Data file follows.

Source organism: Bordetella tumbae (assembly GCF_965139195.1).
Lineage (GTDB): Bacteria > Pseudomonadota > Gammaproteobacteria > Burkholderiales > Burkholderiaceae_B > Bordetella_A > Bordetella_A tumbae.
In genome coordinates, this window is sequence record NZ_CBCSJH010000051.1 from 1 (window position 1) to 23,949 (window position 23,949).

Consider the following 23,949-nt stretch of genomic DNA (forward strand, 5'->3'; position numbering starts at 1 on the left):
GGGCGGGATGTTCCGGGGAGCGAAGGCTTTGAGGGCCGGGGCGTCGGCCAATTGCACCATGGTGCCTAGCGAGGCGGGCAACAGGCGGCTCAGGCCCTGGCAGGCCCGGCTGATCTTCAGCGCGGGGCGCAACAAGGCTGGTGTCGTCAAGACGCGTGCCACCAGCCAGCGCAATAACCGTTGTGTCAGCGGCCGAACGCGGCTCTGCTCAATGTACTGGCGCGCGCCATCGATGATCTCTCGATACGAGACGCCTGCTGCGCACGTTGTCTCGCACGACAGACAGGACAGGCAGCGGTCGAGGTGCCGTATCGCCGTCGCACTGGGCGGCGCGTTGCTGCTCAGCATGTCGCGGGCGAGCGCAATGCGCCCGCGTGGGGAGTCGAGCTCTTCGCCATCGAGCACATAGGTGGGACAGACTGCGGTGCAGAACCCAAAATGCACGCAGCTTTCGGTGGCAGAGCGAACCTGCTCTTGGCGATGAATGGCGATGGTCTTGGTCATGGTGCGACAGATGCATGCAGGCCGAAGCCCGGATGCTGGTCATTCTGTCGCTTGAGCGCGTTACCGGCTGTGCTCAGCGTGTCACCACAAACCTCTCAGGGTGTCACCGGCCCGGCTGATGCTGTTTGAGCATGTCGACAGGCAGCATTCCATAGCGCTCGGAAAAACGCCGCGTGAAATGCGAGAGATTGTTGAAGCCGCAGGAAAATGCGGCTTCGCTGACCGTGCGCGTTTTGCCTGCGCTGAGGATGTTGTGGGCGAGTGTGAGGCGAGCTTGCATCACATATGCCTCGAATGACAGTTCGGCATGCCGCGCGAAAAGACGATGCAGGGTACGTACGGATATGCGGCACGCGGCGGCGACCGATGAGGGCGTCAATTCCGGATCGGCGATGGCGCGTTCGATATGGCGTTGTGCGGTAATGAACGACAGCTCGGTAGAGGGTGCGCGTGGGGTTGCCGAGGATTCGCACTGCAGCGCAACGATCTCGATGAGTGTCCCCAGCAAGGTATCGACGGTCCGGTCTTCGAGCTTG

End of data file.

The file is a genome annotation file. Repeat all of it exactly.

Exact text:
Source organism: Bordetella tumbae (assembly GCF_965139195.1).
Lineage (GTDB): Bacteria > Pseudomonadota > Gammaproteobacteria > Burkholderiales > Burkholderiaceae_B > Bordetella_A > Bordetella_A tumbae.
In genome coordinates, this window is sequence record NZ_CBCSJH010000051.1 from 1 (window position 1) to 23,949 (window position 23,949).

Consider the following 23,949-nt stretch of genomic DNA (forward strand, 5'->3'; position numbering starts at 1 on the left):
GGGCGGGATGTTCCGGGGAGCGAAGGCTTTGAGGGCCGGGGCGTCGGCCAATTGCACCATGGTGCCTAGCGAGGCGGGCAACAGGCGGCTCAGGCCCTGGCAGGCCCGGCTGATCTTCAGCGCGGGGCGCAACAAGGCTGGTGTCGTCAAGACGCGTGCCACCAGCCAGCGCAATAACCGTTGTGTCAGCGGCCGAACGCGGCTCTGCTCAATGTACTGGCGCGCGCCATCGATGATCTCTCGATACGAGACGCCTGCTGCGCACGTTGTCTCGCACGACAGACAGGACAGGCAGCGGTCGAGGTGCCGTATCGCCGTCGCACTGGGCGGCGCGTTGCTGCTCAGCATGTCGCGGGCGAGCGCAATGCGCCCGCGTGGGGAGTCGAGCTCTTCGCCATCGAGCACATAGGTGGGACAGACTGCGGTGCAGAACCCAAAATGCACGCAGCTTTCGGTGGCAGAGCGAACCTGCTCTTGGCGATGAATGGCGATGGTCTTGGTCATGGTGCGACAGATGCATGCAGGCCGAAGCCCGGATGCTGGTCATTCTGTCGCTTGAGCGCGTTACCGGCTGTGCTCAGCGTGTCACCACAAACCTCTCAGGGTGTCACCGGCCCGGCTGATGCTGTTTGAGCATGTCGACAGGCAGCATTCCATAGCGCTCGGAAAAACGCCGCGTGAAATGCGAGAGATTGTTGAAGCCGCAGGAAAATGCGGCTTCGCTGACCGTGCGCGTTTTGCCTGCGCTGAGGATGTTGTGGGCGAGTGTGAGGCGAGCTTGCATCACATATGCCTCGAATGACAGTTCGGCATGCCGCGCGAAAAGACGATGCAGGGTACGTACGGATATGCGGCACGCGGCGGCGACCGATGAGGGCGTCAATTCCGGATCGGCGATGGCGCGTTCGATATGGCGTTGTGCGGTAATGAACGACAGCTCGGTAGAGGGTGCGCGTGGGGTTGCCGAGGATTCGCACTGCAGCGCAACGATCTCGATGAGTGTCCCCAGCAAGGTATCGACGGTCCGGTCTTCGAGCTTG